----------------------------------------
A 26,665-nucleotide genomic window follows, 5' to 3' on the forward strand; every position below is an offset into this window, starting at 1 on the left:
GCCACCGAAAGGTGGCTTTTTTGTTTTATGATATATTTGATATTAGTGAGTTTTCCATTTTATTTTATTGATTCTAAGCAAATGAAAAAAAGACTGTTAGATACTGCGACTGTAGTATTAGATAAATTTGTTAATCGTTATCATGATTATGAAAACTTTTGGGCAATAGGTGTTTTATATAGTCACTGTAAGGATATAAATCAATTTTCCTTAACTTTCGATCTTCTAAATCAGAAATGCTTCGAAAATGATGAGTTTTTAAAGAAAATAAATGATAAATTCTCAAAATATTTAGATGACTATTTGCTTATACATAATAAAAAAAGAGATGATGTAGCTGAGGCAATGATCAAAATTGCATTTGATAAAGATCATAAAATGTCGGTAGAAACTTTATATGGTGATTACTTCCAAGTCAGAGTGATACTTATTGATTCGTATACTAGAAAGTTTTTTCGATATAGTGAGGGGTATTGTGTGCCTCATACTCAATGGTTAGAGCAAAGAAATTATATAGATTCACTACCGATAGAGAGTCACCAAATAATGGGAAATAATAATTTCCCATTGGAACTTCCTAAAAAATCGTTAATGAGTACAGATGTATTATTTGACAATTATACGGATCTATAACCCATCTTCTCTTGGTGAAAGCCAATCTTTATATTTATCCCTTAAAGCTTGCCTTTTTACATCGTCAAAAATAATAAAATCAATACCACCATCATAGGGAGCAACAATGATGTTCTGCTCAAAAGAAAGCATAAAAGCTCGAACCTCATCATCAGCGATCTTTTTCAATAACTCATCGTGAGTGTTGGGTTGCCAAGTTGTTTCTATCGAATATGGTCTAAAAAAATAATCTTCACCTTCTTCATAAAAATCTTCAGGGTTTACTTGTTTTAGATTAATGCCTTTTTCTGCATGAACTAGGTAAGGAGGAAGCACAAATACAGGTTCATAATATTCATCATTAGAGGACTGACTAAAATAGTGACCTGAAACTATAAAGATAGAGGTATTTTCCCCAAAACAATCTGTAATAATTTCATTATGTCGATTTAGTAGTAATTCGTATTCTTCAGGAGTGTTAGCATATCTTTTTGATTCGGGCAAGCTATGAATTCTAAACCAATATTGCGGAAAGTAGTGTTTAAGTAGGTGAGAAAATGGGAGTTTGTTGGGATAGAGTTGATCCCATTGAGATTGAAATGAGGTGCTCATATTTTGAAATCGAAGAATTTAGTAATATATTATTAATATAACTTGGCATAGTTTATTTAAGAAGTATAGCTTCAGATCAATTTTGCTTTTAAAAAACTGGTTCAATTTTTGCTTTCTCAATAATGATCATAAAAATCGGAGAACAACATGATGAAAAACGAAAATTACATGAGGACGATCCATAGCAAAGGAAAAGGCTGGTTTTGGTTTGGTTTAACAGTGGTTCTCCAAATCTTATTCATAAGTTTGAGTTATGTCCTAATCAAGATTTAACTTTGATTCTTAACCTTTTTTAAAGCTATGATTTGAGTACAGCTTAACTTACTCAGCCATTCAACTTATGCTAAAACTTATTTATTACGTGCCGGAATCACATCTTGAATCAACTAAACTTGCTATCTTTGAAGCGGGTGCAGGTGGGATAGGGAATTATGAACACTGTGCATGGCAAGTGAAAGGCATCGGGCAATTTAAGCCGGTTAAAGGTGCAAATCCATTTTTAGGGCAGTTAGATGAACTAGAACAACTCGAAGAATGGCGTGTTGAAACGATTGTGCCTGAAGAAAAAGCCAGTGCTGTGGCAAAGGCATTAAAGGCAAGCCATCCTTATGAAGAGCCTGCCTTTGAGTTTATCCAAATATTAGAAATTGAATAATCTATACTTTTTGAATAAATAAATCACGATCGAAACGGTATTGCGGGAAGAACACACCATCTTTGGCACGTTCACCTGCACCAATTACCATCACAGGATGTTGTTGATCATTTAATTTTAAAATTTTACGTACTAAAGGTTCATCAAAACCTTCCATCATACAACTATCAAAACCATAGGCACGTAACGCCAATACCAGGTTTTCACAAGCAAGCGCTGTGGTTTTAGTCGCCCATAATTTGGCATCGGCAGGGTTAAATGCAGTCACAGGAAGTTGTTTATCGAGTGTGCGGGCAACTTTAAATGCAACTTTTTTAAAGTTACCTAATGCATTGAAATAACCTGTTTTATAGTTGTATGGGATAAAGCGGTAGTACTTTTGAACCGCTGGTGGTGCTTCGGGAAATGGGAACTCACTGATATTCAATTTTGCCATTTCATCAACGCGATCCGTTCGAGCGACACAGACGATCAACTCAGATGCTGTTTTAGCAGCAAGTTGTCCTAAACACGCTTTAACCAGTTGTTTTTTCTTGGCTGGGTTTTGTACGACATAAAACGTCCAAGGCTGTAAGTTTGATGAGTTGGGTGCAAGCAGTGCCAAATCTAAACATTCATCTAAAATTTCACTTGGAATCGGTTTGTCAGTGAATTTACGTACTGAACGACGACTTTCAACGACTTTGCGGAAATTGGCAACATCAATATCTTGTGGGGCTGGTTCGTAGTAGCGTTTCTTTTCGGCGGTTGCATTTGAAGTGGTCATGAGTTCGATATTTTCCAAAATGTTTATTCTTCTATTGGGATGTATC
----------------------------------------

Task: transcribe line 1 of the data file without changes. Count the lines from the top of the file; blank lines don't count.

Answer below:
A 26,665-nucleotide genomic window follows, 5' to 3' on the forward strand; every position below is an offset into this window, starting at 1 on the left: